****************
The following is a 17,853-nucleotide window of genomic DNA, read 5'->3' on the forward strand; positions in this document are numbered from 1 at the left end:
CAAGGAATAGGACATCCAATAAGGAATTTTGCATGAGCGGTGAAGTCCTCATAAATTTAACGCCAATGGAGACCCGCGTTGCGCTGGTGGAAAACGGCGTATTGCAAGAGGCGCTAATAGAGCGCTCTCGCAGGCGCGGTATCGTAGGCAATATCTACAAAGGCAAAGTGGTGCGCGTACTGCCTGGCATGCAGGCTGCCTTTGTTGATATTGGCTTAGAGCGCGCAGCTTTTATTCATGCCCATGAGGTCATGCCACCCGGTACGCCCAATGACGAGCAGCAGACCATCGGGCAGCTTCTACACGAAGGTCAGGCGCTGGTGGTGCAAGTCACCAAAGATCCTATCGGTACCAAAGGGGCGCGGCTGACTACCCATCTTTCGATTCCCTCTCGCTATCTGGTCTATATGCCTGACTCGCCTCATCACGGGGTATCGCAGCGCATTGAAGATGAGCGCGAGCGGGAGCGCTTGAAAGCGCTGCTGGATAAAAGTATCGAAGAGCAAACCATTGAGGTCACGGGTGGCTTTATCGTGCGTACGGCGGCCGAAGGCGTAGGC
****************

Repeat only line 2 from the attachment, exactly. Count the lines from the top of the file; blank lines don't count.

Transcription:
CAAGGAATAGGACATCCAATAAGGAATTTTGCATGAGCGGTGAAGTCCTCATAAATTTAACGCCAATGGAGACCCGCGTTGCGCTGGTGGAAAACGGCGTATTGCAAGAGGCGCTAATAGAGCGCTCTCGCAGGCGCGGTATCGTAGGCAATATCTACAAAGGCAAAGTGGTGCGCGTACTGCCTGGCATGCAGGCTGCCTTTGTTGATATTGGCTTAGAGCGCGCAGCTTTTATTCATGCCCATGAGGTCATGCCACCCGGTACGCCCAATGACGAGCAGCAGACCATCGGGCAGCTTCTACACGAAGGTCAGGCGCTGGTGGTGCAAGTCACCAAAGATCCTATCGGTACCAAAGGGGCGCGGCTGACTACCCATCTTTCGATTCCCTCTCGCTATCTGGTCTATATGCCTGACTCGCCTCATCACGGGGTATCGCAGCGCATTGAAGATGAGCGCGAGCGGGAGCGCTTGAAAGCGCTGCTGGATAAAAGTATCGAAGAGCAAACCATTGAGGTCACGGGTGGCTTTATCGTGCGTACGGCGGCCGAAGGCGTAGGC